Concrete vs Concrete: striking street art illusions


An Italian artist has brought some unique street art to the streets of Riccione: strikingly realistic birds seemingly in flight.

Eron, who was named ‘best Italian street artist’ in the 1990s, has depicted herons and seagulls on the walls throughout the Italian city, giving them life through stunning ‘three-dimensional’ realism.

The artist’s sequential ‘flipbook’ style revitalises these old concrete walls with splashes of white, while the illusionary effect makes the birds look like they’re taking off in flight.

Watch Eron create his striking work below and let us know what you think.

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Clerkenwell Design Week: Review


The most exciting festival in Clerkenwell has come to an end.

Bigger and better than ever, this year’s CDW saw interactive installations, a vibrant fringe, immersive showroom experiences, and beautiful brands come together to showcase an astonishing range of creativity.

Our highlights (and photographs) are legion, but here are just a few final observations:

Jimbobart at Additions – St John’s Square

The brainchild of designer James Ward, Jimbobart is a range of slightly eccentric, very subversive ceramics based on ‘expressive animal drawings’. Our favourite is ‘The Cake Crusader’ (as pictured).

Metro Imaging – 32 Great Sutton Street

Visitors had an exclusive opportunity to explore the printing specialists’ work, which includes printing onto surfaces such as metal, glass, and stone. The Kate Moss print in particular stood out dramatically against the stark white walls.

Tarkett at Desso – 23-25 Great Sutton Street

Flooring manufacturer Tarkett teamed up with trend forecasters Scarlet Opus for a presentation on upcoming design trends for commercial interiors, with a translation for flooring. Trend Presenter Sally Angharad gave a highly engaging snapshot of the current influences on the creative industry and how these are set to evolve during this year and next.

We’ve thoroughly enjoyed Clerkenwell Design Week; let us know your CDW highlights.

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Mouthwatering food art by Lernert and Sander


If you love food and you love design, then look no further than a Dutch duo’s colourful cubes of raw food.

Artists Lernert and Sander clearly took their challenge very seriously, producing 98 exceptionally precise cubes of various vegetables, fruits, fish, and meat, arranged into a striking pattern.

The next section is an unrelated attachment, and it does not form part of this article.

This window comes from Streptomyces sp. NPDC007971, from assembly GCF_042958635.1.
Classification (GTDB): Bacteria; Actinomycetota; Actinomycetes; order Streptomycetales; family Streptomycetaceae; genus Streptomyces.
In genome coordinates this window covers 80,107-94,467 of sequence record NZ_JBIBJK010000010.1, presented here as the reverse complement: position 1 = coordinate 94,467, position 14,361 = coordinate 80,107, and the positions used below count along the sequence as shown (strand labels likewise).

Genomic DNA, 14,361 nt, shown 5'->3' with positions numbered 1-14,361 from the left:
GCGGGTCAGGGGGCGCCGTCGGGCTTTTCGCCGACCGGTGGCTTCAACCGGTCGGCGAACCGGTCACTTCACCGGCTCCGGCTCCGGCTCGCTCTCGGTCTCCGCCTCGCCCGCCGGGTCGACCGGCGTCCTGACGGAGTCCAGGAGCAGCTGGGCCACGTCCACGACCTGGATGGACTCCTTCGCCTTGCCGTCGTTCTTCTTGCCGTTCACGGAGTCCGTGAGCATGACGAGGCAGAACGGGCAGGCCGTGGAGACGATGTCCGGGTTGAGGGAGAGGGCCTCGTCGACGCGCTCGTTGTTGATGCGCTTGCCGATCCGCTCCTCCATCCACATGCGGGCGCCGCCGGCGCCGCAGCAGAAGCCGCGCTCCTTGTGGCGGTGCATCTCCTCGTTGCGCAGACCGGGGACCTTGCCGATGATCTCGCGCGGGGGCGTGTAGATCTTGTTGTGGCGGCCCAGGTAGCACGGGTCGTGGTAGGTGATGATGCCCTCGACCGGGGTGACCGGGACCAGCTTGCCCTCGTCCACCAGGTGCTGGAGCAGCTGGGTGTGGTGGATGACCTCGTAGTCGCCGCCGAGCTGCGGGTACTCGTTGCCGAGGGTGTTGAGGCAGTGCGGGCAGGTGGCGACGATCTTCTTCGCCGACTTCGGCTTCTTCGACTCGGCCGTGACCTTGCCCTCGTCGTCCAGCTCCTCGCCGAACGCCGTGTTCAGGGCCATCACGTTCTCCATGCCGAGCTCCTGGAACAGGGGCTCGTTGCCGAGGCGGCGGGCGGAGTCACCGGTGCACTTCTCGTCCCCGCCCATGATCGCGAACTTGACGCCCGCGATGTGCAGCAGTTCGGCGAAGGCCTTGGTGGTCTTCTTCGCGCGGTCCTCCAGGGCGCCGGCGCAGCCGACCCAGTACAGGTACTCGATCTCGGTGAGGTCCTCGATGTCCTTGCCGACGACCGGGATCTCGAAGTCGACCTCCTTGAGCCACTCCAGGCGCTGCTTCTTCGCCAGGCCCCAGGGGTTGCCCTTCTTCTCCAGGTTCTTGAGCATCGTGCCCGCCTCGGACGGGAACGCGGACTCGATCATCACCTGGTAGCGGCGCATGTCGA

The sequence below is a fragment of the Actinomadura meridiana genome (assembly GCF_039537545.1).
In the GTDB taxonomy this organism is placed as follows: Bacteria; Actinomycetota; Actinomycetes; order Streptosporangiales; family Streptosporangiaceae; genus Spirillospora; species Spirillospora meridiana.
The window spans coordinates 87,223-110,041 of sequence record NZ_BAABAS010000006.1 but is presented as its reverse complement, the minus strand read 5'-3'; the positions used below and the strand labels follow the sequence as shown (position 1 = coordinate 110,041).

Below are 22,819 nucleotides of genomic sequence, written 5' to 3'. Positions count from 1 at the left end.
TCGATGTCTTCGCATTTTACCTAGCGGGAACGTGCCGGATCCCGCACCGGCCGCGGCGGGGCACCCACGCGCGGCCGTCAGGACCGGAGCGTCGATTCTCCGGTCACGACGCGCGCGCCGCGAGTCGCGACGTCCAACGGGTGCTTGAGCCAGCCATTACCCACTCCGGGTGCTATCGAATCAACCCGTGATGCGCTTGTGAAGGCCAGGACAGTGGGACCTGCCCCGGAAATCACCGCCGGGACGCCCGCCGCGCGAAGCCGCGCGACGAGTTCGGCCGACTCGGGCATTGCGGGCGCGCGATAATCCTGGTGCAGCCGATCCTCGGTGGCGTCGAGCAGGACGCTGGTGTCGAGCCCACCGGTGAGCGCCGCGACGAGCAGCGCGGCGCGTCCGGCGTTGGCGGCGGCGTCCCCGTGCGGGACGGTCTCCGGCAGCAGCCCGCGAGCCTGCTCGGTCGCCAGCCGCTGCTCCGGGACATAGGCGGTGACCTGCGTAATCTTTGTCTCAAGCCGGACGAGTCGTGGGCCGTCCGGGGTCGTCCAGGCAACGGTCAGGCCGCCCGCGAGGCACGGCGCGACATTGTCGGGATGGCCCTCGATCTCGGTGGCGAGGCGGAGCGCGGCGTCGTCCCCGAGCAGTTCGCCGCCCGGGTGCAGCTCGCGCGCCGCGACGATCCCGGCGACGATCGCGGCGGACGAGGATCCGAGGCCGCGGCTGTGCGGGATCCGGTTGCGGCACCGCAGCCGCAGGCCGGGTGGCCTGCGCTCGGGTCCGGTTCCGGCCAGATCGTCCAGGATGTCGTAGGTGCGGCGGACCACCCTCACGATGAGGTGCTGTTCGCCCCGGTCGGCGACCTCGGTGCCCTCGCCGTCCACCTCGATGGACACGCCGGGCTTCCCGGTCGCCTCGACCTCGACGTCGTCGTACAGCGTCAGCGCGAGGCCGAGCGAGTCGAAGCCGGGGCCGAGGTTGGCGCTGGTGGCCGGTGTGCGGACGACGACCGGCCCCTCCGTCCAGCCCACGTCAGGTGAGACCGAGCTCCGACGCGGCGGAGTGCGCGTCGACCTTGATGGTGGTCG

The duo, known for their ‘eye-catching installations and keen fashion aesthetic’, created these mouthwatering food cubes for a food-themed documentary photography special by Dutch newspaper ‘de Volkskrant’.

Take a look at this stunning project here and let us know what you think.

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‘The Key in the Hand’ exhibition


A Japanese artist has unveiled an impressive memory-inspired work of art at the 2015 Venice Art Biennale.
 
Chiharu Shiota, who represents the Japan Pavilion, revealed ‘The Key in the Hand’, an exhibition with more than 50,000 unique used keys intertwined over two boats.

Visitors are encouraged to think about the importance of memories and the unknown when walking under the striking maze created by the artistic structure.

The artist said: “keys are familiar and very valuable things that protect important people and spaces in our lives. As I create the work in the space, the memories of everyone who provides me with their keys will overlap with my own memories for the first time.”

Take a closer look at Shiota’s work here and tell us if it inspires you.

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Glasscapes


Two artists have completed a unique sculptural project made from several layers of coloured glass.

Lucie Boucher and Bernie Huebne created Glasscapes, a collection of three stunning sculptures with hand-cut painted glass layers that can be rearranged.

For instance, the seascape Ocean Laughter II can either look like a tumultuous ocean or a harmonious work of geometric art.

Explore Glasscapes here and let us know what you think.

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Stunning street photos of 1960s New York


A Japanese photographer’s impressive work has been detailed in a striking new book.

Takayuki Ogawa spent a couple of years photographing both the beautiful and gritty sides of late Sixties New York.

The book puts together over 120 stunning black and white pictures perfectly capturing the overall mood and atmosphere of the iconic metropolis.

Back in 1968, Ogawa won the Japan Photo Critics Association’s Newcomer Award for these incredible photos.

Explore his work here and let us know what you think.

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Italian city filled with Gormley statues


Florence is now filled with more than a hundred pieces of art by Antony Gormley, known for the Angel of the North, throughout his career.

The innovative ‘Human’ exhibition, which runs until the 27th September 2015, displays Gormley’s stunning work exploring the human body through ‘blockworks’ and more organic pieces like Critical Mass.

The 16th Century Forte di Belvedere is hosting most of the collection, with the rest, including ‘Critical Mass’, scattered around the historic fortress for a striking effect.

Have a closer look at ‘Human’ here and tell us if you’ll be visiting.

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